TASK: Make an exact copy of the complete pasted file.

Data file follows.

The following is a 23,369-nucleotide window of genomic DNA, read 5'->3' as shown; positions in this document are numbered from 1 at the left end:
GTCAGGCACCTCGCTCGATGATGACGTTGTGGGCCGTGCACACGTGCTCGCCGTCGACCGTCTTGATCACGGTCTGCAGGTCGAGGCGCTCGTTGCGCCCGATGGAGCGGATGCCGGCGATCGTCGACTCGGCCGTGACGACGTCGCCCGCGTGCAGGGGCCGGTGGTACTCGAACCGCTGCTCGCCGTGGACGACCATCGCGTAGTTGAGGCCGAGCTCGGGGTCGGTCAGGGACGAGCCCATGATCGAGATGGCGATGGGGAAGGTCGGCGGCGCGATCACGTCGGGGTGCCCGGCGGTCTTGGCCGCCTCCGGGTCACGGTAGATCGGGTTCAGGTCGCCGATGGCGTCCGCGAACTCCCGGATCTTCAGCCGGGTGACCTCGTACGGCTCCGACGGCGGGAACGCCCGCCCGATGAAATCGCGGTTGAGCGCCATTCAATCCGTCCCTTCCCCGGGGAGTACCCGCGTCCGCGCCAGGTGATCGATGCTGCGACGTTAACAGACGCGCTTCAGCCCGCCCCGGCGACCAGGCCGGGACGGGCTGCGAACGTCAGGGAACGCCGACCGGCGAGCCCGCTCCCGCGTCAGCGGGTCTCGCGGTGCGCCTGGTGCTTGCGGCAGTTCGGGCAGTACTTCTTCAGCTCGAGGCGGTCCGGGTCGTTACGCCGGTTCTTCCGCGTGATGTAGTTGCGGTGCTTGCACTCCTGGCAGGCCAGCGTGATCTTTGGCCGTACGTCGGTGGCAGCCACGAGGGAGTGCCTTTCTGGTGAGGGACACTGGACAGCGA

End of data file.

The following is a 23,369-nucleotide window of genomic DNA, read 5'->3' as shown; positions in this document are numbered from 1 at the left end:
GTCAGGCACCTCGCTCGATGATGACGTTGTGGGCCGTGCACACGTGCTCGCCGTCGACCGTCTTGATCACGGTCTGCAGGTCGAGGCGCTCGTTGCGCCCGATGGAGCGGATGCCGGCGATCGTCGACTCGGCCGTGACGACGTCGCCCGCGTGCAGGGGCCGGTGGTACTCGAACCGCTGCTCGCCGTGGACGACCATCGCGTAGTTGAGGCCGAGCTCGGGGTCGGTCAGGGACGAGCCCATGATCGAGATGGCGATGGGGAAGGTCGGCGGCGCGATCACGTCGGGGTGCCCGGCGGTCTTGGCCGCCTCCGGGTCACGGTAGATCGGGTTCAGGTCGCCGATGGCGTCCGCGAACTCCCGGATCTTCAGCCGGGTGACCTCGTACGGCTCCGACGGCGGGAACGCCCGCCCGATGAAATCGCGGTTGAGCGCCATTCAATCCGTCCCTTCCCCGGGGAGTACCCGCGTCCGCGCCAGGTGATCGATGCTGCGACGTTAACAGACGCGCTTCAGCCCGCCCCGGCGACCAGGCCGGGACGGGCTGCGAACGTCAGGGAACGCCGACCGGCGAGCCCGCTCCCGCGTCAGCGGGTCTCGCGGTGCGCCTGGTGCTTGCGGCAGTTCGGGCAGTACTTCTTCAGCTCGAGGCGGTCCGGGTCGTTACGCCGGTTCTTCCGCGTGATGTAGTTGCGGTGCTTGCACTCCTGGCAGGCCAGCGTGATCTTTGGCCGTACGTCGGTGGCAGCCACGAGGGAGTGCCTTTCTGGTGAGGGACACTGGACAGCGA